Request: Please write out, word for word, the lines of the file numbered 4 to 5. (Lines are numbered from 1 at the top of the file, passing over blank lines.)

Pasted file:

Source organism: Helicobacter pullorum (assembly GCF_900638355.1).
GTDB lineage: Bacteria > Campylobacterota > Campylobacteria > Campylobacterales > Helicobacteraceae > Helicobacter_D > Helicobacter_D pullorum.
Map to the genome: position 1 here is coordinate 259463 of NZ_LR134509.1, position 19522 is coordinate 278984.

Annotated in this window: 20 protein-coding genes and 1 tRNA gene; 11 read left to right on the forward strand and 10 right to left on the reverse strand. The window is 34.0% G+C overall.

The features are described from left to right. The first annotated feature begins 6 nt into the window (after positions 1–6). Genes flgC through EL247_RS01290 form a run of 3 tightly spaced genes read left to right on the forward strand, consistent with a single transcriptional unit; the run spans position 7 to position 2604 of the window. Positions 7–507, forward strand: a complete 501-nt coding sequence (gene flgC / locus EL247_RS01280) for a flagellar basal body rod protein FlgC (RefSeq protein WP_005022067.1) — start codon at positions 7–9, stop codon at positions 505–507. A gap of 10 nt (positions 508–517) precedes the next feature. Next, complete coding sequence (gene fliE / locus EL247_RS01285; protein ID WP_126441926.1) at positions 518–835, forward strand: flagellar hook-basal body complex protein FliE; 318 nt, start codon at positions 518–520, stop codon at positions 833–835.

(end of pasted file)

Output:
Annotated in this window: 20 protein-coding genes and 1 tRNA gene; 11 read left to right on the forward strand and 10 right to left on the reverse strand. The window is 34.0% G+C overall.

The features are described from left to right. The first annotated feature begins 6 nt into the window (after positions 1–6). Genes flgC through EL247_RS01290 form a run of 3 tightly spaced genes read left to right on the forward strand, consistent with a single transcriptional unit; the run spans position 7 to position 2604 of the window. Positions 7–507, forward strand: a complete 501-nt coding sequence (gene flgC / locus EL247_RS01280) for a flagellar basal body rod protein FlgC (RefSeq protein WP_005022067.1) — start codon at positions 7–9, stop codon at positions 505–507. A gap of 10 nt (positions 508–517) precedes the next feature. Next, complete coding sequence (gene fliE / locus EL247_RS01285; protein ID WP_126441926.1) at positions 518–835, forward strand: flagellar hook-basal body complex protein FliE; 318 nt, start codon at positions 518–520, stop codon at positions 833–835.